What’s Cooking? A not-so-gentle reminder to African women on absconding from their duty

I am sorry you’re behind the times. Can I bring you up to speed? Cooking is never a woman’s job. We train them to cook much as we train men like you to be misogynist, patriarchal, and sexist.”- @Bahiirwa. A twitter user had this response to tweet from one Ugandan man who thought of putting out a piece of advice to women on cooking and being modern.

Mathias Ssemanda, a self described blogger asked women to stop “abandoning” their duty of cooking.

 

Sexism on Ugandan twitter is common but so are the increasing number of young women’s voices and men who are ready to challenge the notion of gender roles like they were scribbled in stone. We have seen heated discussions around women kneeling for men (accepted and long practiced in some Ugandan cultures) and often newspaper columns discuss that important duty of woman washing her partner’s underwear- yes underwear is a big conversation in this otherwise ‘pious’ country.

So when this tired lecture came up there were enough voices to respond. Obaa Boni, Founder and Author at Ghana feminism had this response.

The tweet generally took me back to Chimamanda Ngozi Adichie’s words in Dear Ijeawele, or A Feminist Manifesto in Fifteen Suggestions.  

“The knowledge of cooking does not come pre-installed in a vagina. Cooking is learned. Cooking – domestic work in general – is a life skill that both men and women should ideally have. It is also a skill that can elude both men and women”

The emphasis that selective biology is a reason for social norms. What stands out is in the tweet is the responsibility of a woman cooking for her husband and children and the idea that is her duty. And the claim of ‘hiding under civilisation to abscond from duty’ is evidence that the rug is slowly being pulled under the feet of men like him.

When I read the tweet I thought of my own father whose mother perfectly trained him how to cook. He visits me very often these days -for medical reasons mostly- travelling almost 400 kms to come to access ‘better’ healthcare in Kampala. At my house, in the last one year my father has learnt how to cook rice. Actually I didn’t believe it at first but I found out  relative had given him a lesson over the phone on how to measure the water and he was good to go. I have grown around men who have cooking skills and in some times they trounce me. So when younger person, city dweller and educated still holds onto the idea that women still have a duty to cook for their husbands with no equivalent duty on other party, I am taken aback and reminded of the fact that there’s a lot of work to be done to change this kind of mindset.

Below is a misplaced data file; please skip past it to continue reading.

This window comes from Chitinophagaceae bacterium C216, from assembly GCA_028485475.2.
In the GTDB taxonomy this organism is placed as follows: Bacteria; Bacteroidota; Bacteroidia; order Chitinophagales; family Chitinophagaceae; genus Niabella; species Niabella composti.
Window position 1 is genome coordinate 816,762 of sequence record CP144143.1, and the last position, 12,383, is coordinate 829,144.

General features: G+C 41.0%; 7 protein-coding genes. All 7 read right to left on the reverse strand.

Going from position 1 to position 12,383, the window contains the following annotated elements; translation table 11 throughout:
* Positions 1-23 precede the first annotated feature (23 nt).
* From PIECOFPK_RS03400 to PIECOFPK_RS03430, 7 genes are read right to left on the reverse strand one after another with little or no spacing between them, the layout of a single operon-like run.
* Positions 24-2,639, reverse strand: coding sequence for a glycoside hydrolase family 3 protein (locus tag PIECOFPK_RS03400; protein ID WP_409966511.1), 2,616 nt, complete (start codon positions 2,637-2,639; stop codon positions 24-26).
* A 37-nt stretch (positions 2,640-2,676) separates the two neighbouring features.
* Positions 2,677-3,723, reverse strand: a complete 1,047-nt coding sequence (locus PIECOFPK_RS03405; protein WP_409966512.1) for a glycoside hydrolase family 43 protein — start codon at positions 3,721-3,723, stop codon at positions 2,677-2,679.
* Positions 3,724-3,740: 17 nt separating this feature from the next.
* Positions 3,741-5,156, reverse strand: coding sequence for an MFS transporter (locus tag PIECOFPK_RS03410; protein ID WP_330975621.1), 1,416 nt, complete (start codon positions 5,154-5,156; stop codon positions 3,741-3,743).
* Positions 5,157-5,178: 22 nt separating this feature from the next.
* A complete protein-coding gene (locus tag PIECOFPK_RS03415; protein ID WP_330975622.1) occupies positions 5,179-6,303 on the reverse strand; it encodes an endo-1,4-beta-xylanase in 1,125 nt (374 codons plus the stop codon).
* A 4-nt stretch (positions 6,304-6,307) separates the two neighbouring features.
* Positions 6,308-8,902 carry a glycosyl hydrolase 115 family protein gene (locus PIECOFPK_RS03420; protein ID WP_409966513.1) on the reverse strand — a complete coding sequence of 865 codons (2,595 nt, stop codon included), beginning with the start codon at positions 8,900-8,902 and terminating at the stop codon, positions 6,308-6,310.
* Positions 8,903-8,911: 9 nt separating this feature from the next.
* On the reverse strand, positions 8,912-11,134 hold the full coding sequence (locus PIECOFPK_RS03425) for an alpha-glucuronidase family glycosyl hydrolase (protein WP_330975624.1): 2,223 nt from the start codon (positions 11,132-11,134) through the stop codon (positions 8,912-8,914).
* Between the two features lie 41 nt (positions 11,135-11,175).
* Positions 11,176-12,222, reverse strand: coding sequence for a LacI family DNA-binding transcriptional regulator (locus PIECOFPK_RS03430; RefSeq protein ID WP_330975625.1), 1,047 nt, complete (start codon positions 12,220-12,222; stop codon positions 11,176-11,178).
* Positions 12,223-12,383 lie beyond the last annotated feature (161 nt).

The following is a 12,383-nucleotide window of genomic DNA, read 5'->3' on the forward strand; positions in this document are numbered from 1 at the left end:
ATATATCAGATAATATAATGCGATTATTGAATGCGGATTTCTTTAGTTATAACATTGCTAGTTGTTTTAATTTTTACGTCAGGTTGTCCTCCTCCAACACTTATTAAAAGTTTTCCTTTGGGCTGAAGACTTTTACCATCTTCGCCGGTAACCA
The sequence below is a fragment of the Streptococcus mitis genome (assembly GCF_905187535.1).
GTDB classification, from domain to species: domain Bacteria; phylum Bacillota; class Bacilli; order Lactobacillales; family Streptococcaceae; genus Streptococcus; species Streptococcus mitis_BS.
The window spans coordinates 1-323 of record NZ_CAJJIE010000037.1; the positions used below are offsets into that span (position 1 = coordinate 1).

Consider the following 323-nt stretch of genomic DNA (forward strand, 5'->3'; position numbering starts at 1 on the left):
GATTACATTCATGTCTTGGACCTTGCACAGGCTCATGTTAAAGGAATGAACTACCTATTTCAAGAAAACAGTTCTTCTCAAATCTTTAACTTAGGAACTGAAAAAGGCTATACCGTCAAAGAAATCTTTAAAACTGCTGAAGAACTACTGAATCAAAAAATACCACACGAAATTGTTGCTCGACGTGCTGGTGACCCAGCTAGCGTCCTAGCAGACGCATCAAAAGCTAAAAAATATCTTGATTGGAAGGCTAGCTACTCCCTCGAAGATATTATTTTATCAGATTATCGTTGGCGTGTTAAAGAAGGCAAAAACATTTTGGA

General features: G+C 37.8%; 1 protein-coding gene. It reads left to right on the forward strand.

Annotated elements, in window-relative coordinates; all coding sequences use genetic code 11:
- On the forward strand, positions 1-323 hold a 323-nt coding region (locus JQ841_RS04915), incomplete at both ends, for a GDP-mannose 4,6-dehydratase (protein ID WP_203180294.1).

Even when more people are coming to accept that unpaid care work done by women and girls like cooking, looking after family is a major human rights issue, the journey is still long to bring actualise the equality here. UN special report on unpaid care work and women’s human rights showed that heavy and unequal care responsibilities are major barriers to gender equality and to women’s equal enjoyment of human rights, and in many cases condemn women to poverty.

Unpaid care involves domestic tasks such as meal preparation, cleaning, washing clothes, collecting water and fuel; and direct care of persons (including children, older persons and persons with disabilities) carried out in homes and communities.

It’s often those who deny the burden of the unpaid care work and the need for it to be remunerated that would accuse women who are not still trapped by it of absconding from duty. To them there’s no economics or rights here, it is just a woman’s duty and nothing more.

“Heavy and unequal care burdens may curtail the enjoyment of human rights by women and girls, including their rights to education, work, social security and participation, as well as to rest and leisure.’- UN report.

On average a Ugandan woman spends 14 hours a day on care work which limits her potential in engaging in any other economic activity and public affairs. Many young women I know still have to labor for a pay at their workplaces while still carrying out most of the home care work.

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Illustrations from a report by Oxfam & ActionAid on making care work visible.

However with increasing urbanisation and Uganda still having a fairly young people but largely unemployed, both young men and women are tussling to find an income. For those majority in the workforce in urban areas their families are sustained by vulnerable poor girls at the bottom of the  income ladder in the country.

Home care work burden is on them lowly paid house helps. We are still trying to transfer the burden so when a woman graduates from one class to another she passes on her home care burden to the next level. We are yet to see bigger steps on equal time to home care work between men and women.  It is common to find complaints of men saying their wives don’t cook for them. In fact there’s a divorce case in Kampala where a man claims the wife wouldn’t cook so he was nearly starving to death with his children.

But the scare of an African woman slowly getting away from this burden is real because there’s some progress registered.  What should be preoccupying those scared is trying to find new ways of sharing care work and negotiating for a more equal playing field.  Care work is not a duty but work that has to be recognized, reduced and redistributed for African women’s productivity and full potential to be realised.

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Screenshot of the tweet that sparked debate

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